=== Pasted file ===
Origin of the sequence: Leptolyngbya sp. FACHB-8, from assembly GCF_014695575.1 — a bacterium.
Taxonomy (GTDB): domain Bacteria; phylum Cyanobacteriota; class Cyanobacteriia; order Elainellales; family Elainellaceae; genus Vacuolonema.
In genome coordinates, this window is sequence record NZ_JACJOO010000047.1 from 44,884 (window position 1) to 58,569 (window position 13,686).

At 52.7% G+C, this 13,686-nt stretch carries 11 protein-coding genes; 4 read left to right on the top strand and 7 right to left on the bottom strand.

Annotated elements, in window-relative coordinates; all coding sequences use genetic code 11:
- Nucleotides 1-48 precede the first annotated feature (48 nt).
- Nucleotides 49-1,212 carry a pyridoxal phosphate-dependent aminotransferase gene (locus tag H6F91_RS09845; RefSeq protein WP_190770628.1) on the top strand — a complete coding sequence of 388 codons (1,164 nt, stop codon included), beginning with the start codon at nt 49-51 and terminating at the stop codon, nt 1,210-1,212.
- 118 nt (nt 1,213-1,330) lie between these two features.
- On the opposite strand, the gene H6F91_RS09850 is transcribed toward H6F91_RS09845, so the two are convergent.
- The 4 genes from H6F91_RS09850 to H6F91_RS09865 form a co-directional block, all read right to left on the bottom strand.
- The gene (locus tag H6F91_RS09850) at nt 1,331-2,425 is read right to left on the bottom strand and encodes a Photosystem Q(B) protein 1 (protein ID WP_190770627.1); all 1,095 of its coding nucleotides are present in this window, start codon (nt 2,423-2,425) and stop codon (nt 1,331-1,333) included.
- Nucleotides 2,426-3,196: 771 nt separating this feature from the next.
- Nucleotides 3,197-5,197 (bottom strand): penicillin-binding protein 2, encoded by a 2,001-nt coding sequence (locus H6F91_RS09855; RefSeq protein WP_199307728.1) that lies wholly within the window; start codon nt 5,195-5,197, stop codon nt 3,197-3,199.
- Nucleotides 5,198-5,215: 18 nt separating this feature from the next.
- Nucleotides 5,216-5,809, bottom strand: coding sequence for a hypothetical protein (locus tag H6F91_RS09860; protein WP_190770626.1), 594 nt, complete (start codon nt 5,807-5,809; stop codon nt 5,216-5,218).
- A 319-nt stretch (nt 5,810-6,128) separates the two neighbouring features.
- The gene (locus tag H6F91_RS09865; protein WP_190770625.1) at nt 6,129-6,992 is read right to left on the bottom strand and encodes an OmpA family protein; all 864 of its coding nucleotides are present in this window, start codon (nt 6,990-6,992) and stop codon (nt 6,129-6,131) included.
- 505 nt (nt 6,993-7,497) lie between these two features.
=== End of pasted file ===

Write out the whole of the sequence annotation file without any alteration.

Origin of the sequence: Leptolyngbya sp. FACHB-8, from assembly GCF_014695575.1 — a bacterium.
Taxonomy (GTDB): domain Bacteria; phylum Cyanobacteriota; class Cyanobacteriia; order Elainellales; family Elainellaceae; genus Vacuolonema.
In genome coordinates, this window is sequence record NZ_JACJOO010000047.1 from 44,884 (window position 1) to 58,569 (window position 13,686).

At 52.7% G+C, this 13,686-nt stretch carries 11 protein-coding genes; 4 read left to right on the top strand and 7 right to left on the bottom strand.

Annotated elements, in window-relative coordinates; all coding sequences use genetic code 11:
- Nucleotides 1-48 precede the first annotated feature (48 nt).
- Nucleotides 49-1,212 carry a pyridoxal phosphate-dependent aminotransferase gene (locus tag H6F91_RS09845; RefSeq protein WP_190770628.1) on the top strand — a complete coding sequence of 388 codons (1,164 nt, stop codon included), beginning with the start codon at nt 49-51 and terminating at the stop codon, nt 1,210-1,212.
- 118 nt (nt 1,213-1,330) lie between these two features.
- On the opposite strand, the gene H6F91_RS09850 is transcribed toward H6F91_RS09845, so the two are convergent.
- The 4 genes from H6F91_RS09850 to H6F91_RS09865 form a co-directional block, all read right to left on the bottom strand.
- The gene (locus tag H6F91_RS09850) at nt 1,331-2,425 is read right to left on the bottom strand and encodes a Photosystem Q(B) protein 1 (protein ID WP_190770627.1); all 1,095 of its coding nucleotides are present in this window, start codon (nt 2,423-2,425) and stop codon (nt 1,331-1,333) included.
- Nucleotides 2,426-3,196: 771 nt separating this feature from the next.
- Nucleotides 3,197-5,197 (bottom strand): penicillin-binding protein 2, encoded by a 2,001-nt coding sequence (locus H6F91_RS09855; RefSeq protein WP_199307728.1) that lies wholly within the window; start codon nt 5,195-5,197, stop codon nt 3,197-3,199.
- Nucleotides 5,198-5,215: 18 nt separating this feature from the next.
- Nucleotides 5,216-5,809, bottom strand: coding sequence for a hypothetical protein (locus tag H6F91_RS09860; protein WP_190770626.1), 594 nt, complete (start codon nt 5,807-5,809; stop codon nt 5,216-5,218).
- A 319-nt stretch (nt 5,810-6,128) separates the two neighbouring features.
- The gene (locus tag H6F91_RS09865; protein WP_190770625.1) at nt 6,129-6,992 is read right to left on the bottom strand and encodes an OmpA family protein; all 864 of its coding nucleotides are present in this window, start codon (nt 6,990-6,992) and stop codon (nt 6,129-6,131) included.
- 505 nt (nt 6,993-7,497) lie between these two features.